nominally that great trading company parted with its autocratic
power and exclusive franchise in 1870, it is still the sovereign
of the north. And here let me correct an error that is sometimes
found even in respectable print - the Company has at all times been
ready to assist scientists to the utmost of its very ample power.
Although jealous of its trading rights, every one is free to enter
the territory without taking count of the Company, but there has
not yet been a successful scientific expedition into the region
without its active co-operation.
The Hudson's Bay Company has always been the guardian angel of the
I suppose that there never yet was another purely commercial concern
that so fully realized the moral obligations of its great power,
or that has so uniformly done its best for the people it ruled.
At all times it has stood for peace, and one hears over and over
again that such and such tribes were deadly enemies, but the Company
insisted on their smoking the peace pipe. The Sioux and Ojibway,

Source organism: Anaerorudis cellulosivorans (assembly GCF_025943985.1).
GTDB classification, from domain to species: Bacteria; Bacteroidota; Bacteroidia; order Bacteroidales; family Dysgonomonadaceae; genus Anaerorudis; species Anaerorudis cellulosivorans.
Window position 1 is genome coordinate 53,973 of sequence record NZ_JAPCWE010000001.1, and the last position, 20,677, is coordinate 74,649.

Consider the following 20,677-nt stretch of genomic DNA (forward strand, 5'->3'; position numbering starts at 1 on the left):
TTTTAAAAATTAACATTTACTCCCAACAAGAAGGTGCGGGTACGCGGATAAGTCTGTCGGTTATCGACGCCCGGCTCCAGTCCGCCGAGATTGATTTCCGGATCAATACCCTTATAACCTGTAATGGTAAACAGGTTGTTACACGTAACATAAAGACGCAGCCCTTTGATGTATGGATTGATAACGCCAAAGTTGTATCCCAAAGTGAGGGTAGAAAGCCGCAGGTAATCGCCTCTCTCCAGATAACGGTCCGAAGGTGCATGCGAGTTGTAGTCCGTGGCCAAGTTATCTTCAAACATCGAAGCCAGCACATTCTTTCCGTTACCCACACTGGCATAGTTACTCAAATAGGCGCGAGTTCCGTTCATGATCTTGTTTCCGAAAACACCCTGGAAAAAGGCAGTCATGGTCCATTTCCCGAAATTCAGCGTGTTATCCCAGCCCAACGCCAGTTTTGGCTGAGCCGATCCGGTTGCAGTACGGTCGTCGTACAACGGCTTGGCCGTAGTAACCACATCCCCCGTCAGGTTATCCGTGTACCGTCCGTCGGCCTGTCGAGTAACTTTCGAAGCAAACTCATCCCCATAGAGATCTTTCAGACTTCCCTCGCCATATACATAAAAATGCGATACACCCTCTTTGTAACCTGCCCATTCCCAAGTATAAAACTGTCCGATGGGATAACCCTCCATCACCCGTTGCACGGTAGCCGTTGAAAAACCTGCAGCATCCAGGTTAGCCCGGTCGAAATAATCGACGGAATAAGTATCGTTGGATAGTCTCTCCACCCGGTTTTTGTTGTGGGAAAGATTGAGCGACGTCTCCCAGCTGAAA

Black-Foot and Assiniboine., Dog-Rib and Copper-Knife, Beaver and
Chipewyan, all offer historic illustrations in point, and many
others could be found for the list.
The name Peace River itself is the monument of a successful effort
on the part of the Company to bring about a better understanding
between the Crees and the Beavers.
Besides human foes, the Company has saved the Indian from famine and
plague. Many a hunger-stricken tribe owes its continued existence
to the fatherly care of the Company, not simply general and
indiscriminate, but minute and personal, carried into the details
of their lives. For instance, when bots so pestered the Caribou of
one region as to render their hides useless to the natives, the
Company brought in hides from a district where they still were
The Chipewyans were each spring the victims of snow-blindness until
the Company brought and succeeded in popularizing their present
ugly but effectual and universal peaked hats. When their train-dogs
were running down in physique, the Company brought in a strain of
pure Huskies or Eskimo. When the Albany River Indians were starving
and unable to hunt, the Company gave the order for 5,000 lodge poles.
Then, not knowing how else to turn them to account, commissioned
the Indians to work them into a picket garden-fence. At all times
the native found a father in the Company, and it was the worst thing
that ever happened the region when the irresponsible free-traders
with their demoralizing methods were allowed to enter and traffic
where or how they pleased.